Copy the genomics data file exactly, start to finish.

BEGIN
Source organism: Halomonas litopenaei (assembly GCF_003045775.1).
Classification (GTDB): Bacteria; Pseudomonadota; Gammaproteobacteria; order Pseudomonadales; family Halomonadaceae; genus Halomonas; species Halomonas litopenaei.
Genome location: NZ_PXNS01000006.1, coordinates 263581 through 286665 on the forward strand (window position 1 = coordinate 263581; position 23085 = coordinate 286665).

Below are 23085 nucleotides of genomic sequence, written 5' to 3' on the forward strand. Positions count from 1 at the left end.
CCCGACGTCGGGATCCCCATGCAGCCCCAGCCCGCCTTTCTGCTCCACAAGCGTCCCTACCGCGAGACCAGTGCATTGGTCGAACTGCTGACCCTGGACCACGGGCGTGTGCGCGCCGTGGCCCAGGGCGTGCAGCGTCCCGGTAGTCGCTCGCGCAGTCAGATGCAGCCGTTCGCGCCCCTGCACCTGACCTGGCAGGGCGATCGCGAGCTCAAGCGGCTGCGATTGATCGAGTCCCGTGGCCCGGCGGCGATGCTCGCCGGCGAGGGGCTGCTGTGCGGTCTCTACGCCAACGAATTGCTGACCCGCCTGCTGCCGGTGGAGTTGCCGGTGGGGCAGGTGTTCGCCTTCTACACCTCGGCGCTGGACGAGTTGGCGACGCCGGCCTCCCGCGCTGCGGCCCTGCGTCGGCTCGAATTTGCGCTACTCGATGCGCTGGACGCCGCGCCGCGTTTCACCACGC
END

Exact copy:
Source organism: Halomonas litopenaei (assembly GCF_003045775.1).
Classification (GTDB): Bacteria; Pseudomonadota; Gammaproteobacteria; order Pseudomonadales; family Halomonadaceae; genus Halomonas; species Halomonas litopenaei.
Genome location: NZ_PXNS01000006.1, coordinates 263581 through 286665 on the forward strand (window position 1 = coordinate 263581; position 23085 = coordinate 286665).

Below are 23085 nucleotides of genomic sequence, written 5' to 3' on the forward strand. Positions count from 1 at the left end.
CCCGACGTCGGGATCCCCATGCAGCCCCAGCCCGCCTTTCTGCTCCACAAGCGTCCCTACCGCGAGACCAGTGCATTGGTCGAACTGCTGACCCTGGACCACGGGCGTGTGCGCGCCGTGGCCCAGGGCGTGCAGCGTCCCGGTAGTCGCTCGCGCAGTCAGATGCAGCCGTTCGCGCCCCTGCACCTGACCTGGCAGGGCGATCGCGAGCTCAAGCGGCTGCGATTGATCGAGTCCCGTGGCCCGGCGGCGATGCTCGCCGGCGAGGGGCTGCTGTGCGGTCTCTACGCCAACGAATTGCTGACCCGCCTGCTGCCGGTGGAGTTGCCGGTGGGGCAGGTGTTCGCCTTCTACACCTCGGCGCTGGACGAGTTGGCGACGCCGGCCTCCCGCGCTGCGGCCCTGCGTCGGCTCGAATTTGCGCTACTCGATGCGCTGGACGCCGCGCCGCGTTTCACCACGC